Saurom - Once romances desde al-andalus 4/5

Reviewed: 10-10-08


1. Inspiraci n espectral
2. Reina de la oscuridad
3. Laberinto de los secretos
4. Lejos del mar de rosas
5. En el abismo
6. Romance de la luna, luna
7. Wallada la omeya
8. Zulema
9. Un castillo de versos nostilgicos
10. Nada es eterno
11. El monte de las animas
12. Mis alli de la tierra prometida
13. Sollozos desde el destierro

Mago de Oz are perhaps universally regarded as the monarchs of the Spanish folk metal scene. Over the last decade, however, Saurom (formerly known as Saurom Lamderth) have quietly crept up on their more acclaimed countrymen. One stellar release followed another and Saurom assembled a formidable body of work spanning 5 outstanding CDs, to the point where a compelling argument could be made that Saurom are equals to the mighty Mago. Sure, Mago are better songwriters and have a peerless sense of melody as well as the incomparable voice of Jose Andrea at their disposal, but Saurom are much more firmly grounded in bona fide heavy metal, without the periodic dalliances into wimpiness, daffodils, rainbows, puppy dogs, pink ponies, and other genres that sometimes render Mago CDs so frustrating to listen to. To put it somewhat coarsely, Saurom are crunchy top-drawer Spanish folk metal with balls of steel.

The first 4 Saurom CDs are all recommended to any fans of Spanish-language folk metal. To my ears, though, the band really hit their stride on their 3rd and 4th CDs, 2004's 'Legado de juglares' and 2006's 'Juglarmetal', both of which represent the very pinnacle of this style, with punchy guitars, devastating melodies, epic songwriting, and fantastic storytelling, literary lyrics (that is, if you can translate them from Spanish). For that reason, I was initially disappointed with Saurom's latest output, 'Once romances desde al-andalus', because there are significant changes afoot to the band's sound. The guitar tone has gotten muddier, more downtuned and more modern-sounding. The rhythm section has taken on a decidedly modern, chaotic tilt as well. The overall sound is darker, heavier and gloomier, and less bright and upbeat than on previous Saurom releases. It's frankly a bit jarring. In some ways, Saurom's evolution can be compared to that of Elvenking on their controversial 'The scythe' CD, still retaining their folk metal framework but pushing everything in a darker, heavier and more modern-sounding direction. The distinction is that Saurom's sonic shift is less pronounced than Elvenking's, but it's a difference in degree, rather than in kind. For that reason, I would not recommend 'Once romances desde al-andalus' to a Saurom neophyte, and I'd go so far as to say that I suspect this CD may cause some Saurom devotees to jump ship.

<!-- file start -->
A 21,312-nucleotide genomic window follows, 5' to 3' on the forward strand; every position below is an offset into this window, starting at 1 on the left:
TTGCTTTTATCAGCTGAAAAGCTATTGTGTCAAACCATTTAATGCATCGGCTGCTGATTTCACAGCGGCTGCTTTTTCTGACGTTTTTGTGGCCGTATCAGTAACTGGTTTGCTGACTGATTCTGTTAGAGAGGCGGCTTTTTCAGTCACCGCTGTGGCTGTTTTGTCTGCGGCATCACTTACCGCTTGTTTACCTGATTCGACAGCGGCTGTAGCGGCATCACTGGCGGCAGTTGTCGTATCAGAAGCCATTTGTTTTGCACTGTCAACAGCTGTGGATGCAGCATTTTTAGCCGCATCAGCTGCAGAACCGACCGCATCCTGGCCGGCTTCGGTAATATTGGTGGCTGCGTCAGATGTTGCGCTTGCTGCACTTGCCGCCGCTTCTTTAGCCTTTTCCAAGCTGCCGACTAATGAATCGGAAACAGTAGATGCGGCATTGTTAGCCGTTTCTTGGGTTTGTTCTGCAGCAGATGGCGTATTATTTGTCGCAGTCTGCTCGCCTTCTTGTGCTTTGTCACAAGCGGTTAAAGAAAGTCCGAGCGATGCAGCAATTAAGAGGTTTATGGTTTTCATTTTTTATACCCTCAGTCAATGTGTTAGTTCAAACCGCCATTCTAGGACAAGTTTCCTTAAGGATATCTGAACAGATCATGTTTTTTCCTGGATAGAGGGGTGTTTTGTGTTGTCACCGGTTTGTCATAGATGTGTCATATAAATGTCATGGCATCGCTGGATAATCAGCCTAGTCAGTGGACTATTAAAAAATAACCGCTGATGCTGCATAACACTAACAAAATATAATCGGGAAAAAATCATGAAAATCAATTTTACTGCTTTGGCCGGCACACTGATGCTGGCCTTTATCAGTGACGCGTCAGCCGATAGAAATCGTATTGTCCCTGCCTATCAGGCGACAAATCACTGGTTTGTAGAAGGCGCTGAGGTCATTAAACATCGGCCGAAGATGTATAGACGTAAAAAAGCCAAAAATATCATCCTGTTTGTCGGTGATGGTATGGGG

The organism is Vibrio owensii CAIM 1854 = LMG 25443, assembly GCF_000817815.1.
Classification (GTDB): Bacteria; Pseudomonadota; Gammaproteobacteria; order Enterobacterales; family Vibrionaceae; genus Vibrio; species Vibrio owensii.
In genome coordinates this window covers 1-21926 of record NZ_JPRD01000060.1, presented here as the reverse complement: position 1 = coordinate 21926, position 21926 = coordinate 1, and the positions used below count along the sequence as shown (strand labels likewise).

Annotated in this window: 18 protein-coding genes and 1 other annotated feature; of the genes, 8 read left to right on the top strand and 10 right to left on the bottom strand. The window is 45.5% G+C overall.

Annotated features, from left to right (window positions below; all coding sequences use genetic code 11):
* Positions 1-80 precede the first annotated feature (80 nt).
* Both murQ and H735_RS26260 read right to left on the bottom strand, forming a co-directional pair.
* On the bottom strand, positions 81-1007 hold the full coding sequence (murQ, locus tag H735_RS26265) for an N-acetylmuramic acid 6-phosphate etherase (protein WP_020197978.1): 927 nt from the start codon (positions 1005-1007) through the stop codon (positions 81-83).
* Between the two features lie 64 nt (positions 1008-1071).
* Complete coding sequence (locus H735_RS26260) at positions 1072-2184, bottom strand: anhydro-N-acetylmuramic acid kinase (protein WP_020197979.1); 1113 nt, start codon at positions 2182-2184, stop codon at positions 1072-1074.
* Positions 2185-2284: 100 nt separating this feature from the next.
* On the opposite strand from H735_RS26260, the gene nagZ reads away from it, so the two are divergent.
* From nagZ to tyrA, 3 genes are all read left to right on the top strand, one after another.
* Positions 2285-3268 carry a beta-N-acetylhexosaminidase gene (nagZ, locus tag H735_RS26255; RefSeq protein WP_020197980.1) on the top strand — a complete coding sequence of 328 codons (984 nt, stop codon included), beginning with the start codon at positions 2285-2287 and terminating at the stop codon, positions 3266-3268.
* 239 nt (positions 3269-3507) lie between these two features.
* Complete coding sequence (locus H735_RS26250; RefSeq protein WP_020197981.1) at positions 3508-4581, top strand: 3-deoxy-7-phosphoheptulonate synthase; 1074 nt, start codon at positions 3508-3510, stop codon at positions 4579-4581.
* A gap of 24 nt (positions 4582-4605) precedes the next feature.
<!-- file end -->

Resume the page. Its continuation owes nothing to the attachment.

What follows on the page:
In time, however, 'Once romances desde al-andalus' insidiously worked its way under my skin and won me over. Miguel Angel Franco's unique lead vocals continue to impress, as he channels rough Hansi Kursch and Blackie Lawless at his grittiest. The songwriting is not as immediate on previous Saurom efforts, being obscured perhaps by the somewhat chaotic and harsh arrangements, but the songs themselves are excellent. The folk instrumentation is utilized to perfection. It is also most certainly Saurom's most diverse CD to date, with large doses of pure power metal, as well as touches of gothic, black, progressive and Gothenburg metal, all added to their folk metal stew, with even a couple of Arab-sounding moments to boot. It's the kind of CD that reveals more of its treasures to the listener on each listen. I've spun 'Once romances desde al-andalus' enough to know that it's very good, but how good is a question that may take months to pin down with precision. The production job still sounds too abrasive to my ears, but I've gotten past it. What I do know beyond a shadow of a doubt is that the 9-minute epic "El monte de las animas" is a triumphant achievement, capturing the grandeur of classic Iron Maiden, the emotional qualities and spirit of latter-day Blind Guardian and the true essence of Saurom. This CD is well worth hearing for "El monte de las animas" alone. Spain's juglar metallers strike again, and take another decisive step in their quest for global domination.




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